John V. Mitchell, August 2006
Since 2003 the international oil market has been moving away from the previous 20-year equilibrium in which prices fluctuated around $25/bbl (in today’s dollars). The single most important reason is that growing demand has eliminated the structural surplus of crude production capacity which had existed since the oil price shock of 1979-83.
So far, the higher oil prices since 2003, and even higher since 2005, have not induced economic recession in oil-importing countries so that oil demand has not fallen as it did in the 1980s after the second oil shock. Unless this occurs, a structural surplus will not be recreated, and prices are likely to remain ‘high’ – above $50/bbl – until longer-term reactions take effect. If the political situation in the Middle East deteriorates further prices could reach new levels, but the reaction would be quicker and stronger.
Meanwhile, supply and demand are set to expand roughly in balance over the next five years, though there are many uncertainties which will lead to short-term fluctuations. With so little controllable flexibility in supply or demand, prices will remain volatile in the short term.
Five or more years of oil and related energy prices averaging double (or more) their previous long-term average cannot fail to create a new long-term situation both in terms of economic behaviour and government policy. This will bring new competition which will simultaneously reduce the demand for energy, increase the supply of oil, and increase the substitution of other fuels for oil outside the transport sector. As these forces develop, oil prices will be unstable through the long term.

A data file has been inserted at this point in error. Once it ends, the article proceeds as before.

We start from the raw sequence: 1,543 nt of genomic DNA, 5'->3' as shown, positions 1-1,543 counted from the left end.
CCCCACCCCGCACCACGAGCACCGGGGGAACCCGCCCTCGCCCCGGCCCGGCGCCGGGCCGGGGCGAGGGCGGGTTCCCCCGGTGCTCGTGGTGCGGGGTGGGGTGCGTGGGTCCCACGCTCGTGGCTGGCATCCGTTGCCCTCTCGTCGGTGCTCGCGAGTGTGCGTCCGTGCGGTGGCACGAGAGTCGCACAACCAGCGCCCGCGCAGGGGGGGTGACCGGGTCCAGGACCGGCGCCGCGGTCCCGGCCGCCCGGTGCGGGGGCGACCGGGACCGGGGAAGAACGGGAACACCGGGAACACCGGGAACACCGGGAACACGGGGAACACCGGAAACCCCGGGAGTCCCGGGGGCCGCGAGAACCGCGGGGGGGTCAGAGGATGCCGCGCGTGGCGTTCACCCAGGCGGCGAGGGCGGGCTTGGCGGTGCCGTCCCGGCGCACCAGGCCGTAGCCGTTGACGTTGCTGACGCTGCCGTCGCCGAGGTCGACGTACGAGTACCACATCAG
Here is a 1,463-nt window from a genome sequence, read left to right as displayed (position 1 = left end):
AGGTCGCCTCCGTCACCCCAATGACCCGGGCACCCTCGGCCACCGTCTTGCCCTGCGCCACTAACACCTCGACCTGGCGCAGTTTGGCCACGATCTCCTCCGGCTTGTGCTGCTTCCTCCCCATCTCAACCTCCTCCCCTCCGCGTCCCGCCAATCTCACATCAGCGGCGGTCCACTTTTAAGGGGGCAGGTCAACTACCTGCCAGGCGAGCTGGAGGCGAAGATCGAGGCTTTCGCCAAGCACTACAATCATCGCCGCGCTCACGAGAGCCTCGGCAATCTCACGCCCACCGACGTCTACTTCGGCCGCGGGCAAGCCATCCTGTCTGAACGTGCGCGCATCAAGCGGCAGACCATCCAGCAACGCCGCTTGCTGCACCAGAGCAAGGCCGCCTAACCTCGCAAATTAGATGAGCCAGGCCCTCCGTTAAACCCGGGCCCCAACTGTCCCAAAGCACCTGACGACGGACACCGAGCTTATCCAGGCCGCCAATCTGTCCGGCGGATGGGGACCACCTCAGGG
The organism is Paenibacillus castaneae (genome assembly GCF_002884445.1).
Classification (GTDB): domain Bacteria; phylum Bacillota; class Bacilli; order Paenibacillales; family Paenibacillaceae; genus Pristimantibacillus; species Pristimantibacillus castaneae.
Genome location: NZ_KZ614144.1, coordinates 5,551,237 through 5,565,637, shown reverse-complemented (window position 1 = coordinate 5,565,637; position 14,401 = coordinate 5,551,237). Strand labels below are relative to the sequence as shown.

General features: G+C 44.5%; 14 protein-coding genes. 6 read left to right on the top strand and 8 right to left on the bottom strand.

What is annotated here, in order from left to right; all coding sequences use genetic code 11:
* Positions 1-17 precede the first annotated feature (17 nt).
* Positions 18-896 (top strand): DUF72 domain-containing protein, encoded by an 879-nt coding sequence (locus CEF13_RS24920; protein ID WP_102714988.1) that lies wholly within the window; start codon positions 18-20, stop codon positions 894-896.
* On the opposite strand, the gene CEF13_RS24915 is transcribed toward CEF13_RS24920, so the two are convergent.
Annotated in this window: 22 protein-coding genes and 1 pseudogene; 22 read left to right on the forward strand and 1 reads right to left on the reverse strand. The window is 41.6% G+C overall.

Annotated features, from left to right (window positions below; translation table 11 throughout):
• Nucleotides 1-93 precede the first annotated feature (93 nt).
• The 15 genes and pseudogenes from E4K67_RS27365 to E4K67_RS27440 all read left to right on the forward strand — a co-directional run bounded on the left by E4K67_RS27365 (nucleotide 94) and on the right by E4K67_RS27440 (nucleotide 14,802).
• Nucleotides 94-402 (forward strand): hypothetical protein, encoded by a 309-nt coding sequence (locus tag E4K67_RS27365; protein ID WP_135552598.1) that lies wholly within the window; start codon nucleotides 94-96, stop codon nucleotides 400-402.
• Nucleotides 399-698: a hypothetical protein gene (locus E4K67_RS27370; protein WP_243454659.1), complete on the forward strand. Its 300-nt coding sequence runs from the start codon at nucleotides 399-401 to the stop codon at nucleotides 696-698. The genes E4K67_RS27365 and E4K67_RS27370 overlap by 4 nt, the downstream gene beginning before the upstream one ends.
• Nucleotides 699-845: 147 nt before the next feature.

For the transport sector, there is a very large range of possibilities which do not depend on the development of new technology. Examples are a shift in US vehicle demand to vehicles with typical Japanese or European fuel efficiency (which would reduce world transport fuel demand by nearly 10%) and the opening of US and European markets to competition from Brazilian and other developing country ethanol supplies. A period of high oil prices will also lead to investment to increase the production of liquid fuels from oil sands or natural gas. Once these investments are made, they are likely to continue producing as long as their operating costs remain lower than the price of oil.